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10. Indigenous and Exotic Fauna of the Prom

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The fauna of the National Park has been studied by a number of people but, excepting the birdlife, with rather less intensity than has the vegetation.

The Promontory is capable of harbouring a very diverse avifauna. Its capacity for doing so is governed by a number of factors, some more apparent than others. For example, a fire can completely destroy a habitat, which may take decades to restore to something resembling its original character. Indeed, it may never recover that character at all.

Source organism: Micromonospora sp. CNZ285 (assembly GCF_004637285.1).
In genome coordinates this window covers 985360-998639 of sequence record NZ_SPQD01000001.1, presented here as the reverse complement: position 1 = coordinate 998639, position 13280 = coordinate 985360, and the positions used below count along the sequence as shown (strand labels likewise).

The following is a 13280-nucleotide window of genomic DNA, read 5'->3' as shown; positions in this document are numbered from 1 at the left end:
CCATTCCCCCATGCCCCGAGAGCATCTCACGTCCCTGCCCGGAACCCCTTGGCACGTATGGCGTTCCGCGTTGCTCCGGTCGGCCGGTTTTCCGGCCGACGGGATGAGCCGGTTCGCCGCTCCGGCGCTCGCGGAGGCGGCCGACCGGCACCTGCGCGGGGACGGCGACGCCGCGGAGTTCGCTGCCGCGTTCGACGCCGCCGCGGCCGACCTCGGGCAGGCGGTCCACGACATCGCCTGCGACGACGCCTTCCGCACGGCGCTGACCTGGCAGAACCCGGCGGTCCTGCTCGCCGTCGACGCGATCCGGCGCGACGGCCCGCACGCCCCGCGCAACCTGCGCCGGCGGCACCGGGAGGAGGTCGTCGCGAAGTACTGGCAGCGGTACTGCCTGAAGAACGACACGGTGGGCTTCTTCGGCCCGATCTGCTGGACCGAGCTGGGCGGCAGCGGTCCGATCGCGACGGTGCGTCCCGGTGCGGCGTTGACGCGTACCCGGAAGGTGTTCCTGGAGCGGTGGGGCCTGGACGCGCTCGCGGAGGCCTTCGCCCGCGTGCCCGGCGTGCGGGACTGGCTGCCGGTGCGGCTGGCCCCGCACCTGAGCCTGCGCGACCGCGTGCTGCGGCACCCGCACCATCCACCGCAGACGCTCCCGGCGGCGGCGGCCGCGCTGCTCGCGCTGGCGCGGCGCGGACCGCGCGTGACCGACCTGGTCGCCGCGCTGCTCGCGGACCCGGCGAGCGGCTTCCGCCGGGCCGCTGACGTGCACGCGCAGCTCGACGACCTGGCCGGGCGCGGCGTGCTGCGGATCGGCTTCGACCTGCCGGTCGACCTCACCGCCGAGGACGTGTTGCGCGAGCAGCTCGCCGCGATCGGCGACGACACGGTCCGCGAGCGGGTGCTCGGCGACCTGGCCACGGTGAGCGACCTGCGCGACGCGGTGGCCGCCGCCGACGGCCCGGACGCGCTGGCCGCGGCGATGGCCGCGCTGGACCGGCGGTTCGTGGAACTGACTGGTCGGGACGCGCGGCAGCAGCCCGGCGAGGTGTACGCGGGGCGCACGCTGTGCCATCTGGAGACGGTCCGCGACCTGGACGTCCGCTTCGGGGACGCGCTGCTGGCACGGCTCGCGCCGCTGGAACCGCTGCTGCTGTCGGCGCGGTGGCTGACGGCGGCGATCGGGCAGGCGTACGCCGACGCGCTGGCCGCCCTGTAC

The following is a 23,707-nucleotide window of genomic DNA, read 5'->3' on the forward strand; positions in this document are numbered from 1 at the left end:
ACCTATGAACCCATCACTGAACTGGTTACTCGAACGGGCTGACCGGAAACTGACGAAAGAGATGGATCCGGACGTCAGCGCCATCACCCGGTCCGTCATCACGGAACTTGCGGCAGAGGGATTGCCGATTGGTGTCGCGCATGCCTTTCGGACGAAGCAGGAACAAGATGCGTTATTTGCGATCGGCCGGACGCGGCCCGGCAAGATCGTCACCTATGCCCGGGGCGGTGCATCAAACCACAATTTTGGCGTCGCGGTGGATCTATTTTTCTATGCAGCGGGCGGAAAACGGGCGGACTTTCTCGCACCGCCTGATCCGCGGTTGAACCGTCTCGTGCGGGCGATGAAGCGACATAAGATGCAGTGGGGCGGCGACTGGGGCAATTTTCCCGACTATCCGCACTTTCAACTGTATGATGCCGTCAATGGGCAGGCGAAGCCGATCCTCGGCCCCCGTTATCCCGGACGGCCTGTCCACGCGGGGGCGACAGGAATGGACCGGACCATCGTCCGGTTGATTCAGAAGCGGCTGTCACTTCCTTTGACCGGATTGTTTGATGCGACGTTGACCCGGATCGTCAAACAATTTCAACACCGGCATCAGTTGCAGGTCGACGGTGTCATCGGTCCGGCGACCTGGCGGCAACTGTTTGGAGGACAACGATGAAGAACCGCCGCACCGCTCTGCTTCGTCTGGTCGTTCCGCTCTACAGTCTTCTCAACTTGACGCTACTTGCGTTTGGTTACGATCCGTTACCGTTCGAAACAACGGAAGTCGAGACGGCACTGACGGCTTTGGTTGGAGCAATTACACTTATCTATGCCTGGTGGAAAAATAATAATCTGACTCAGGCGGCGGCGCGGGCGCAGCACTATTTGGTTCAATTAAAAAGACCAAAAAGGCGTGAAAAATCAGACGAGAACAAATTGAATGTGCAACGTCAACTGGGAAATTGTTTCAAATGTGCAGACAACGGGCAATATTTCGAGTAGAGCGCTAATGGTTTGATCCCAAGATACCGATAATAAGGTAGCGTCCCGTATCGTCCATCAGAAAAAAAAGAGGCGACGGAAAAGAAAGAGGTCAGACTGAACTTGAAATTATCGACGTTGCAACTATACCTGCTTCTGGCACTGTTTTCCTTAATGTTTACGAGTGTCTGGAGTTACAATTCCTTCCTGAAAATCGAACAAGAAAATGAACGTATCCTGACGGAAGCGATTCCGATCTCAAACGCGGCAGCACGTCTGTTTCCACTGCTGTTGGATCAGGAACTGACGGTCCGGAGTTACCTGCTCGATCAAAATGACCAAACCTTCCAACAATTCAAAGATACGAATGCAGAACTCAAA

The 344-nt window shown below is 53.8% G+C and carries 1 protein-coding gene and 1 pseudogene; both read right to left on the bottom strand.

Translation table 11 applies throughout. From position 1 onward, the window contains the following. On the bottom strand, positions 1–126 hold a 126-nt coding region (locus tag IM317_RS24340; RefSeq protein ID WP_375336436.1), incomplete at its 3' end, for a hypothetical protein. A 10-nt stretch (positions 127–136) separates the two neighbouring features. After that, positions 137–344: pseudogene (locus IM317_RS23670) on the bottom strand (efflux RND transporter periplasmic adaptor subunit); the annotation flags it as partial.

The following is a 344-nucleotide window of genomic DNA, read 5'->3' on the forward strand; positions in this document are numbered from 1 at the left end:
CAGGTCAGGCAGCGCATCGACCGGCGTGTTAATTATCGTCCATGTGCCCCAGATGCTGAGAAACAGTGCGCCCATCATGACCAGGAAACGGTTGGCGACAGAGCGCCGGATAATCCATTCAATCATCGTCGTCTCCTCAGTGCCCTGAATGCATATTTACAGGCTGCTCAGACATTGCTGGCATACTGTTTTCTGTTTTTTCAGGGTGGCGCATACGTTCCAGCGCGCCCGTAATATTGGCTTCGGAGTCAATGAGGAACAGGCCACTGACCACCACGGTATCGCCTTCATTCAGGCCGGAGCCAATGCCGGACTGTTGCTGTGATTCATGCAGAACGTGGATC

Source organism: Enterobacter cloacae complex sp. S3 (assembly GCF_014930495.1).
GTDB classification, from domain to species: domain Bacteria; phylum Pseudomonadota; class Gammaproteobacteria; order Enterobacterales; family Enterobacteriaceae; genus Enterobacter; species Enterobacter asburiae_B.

In its place may arise another set of associations to furnish a territory for birds (and other wildlife) very different from that which sheltered the original inhabitants.

A succession of ‘good’ or ‘bad’ seasons—by which, generally speaking, is meant periods of unusual rainfall or lack of it, or phenomenally hot summers or cold winters (or vice versa)—can bring about alterations in an environment and cause profound changes in the composition and density of faunal populations.

A road built through a previously trackless area can provide a corridor for easy movement of animals to new territories…

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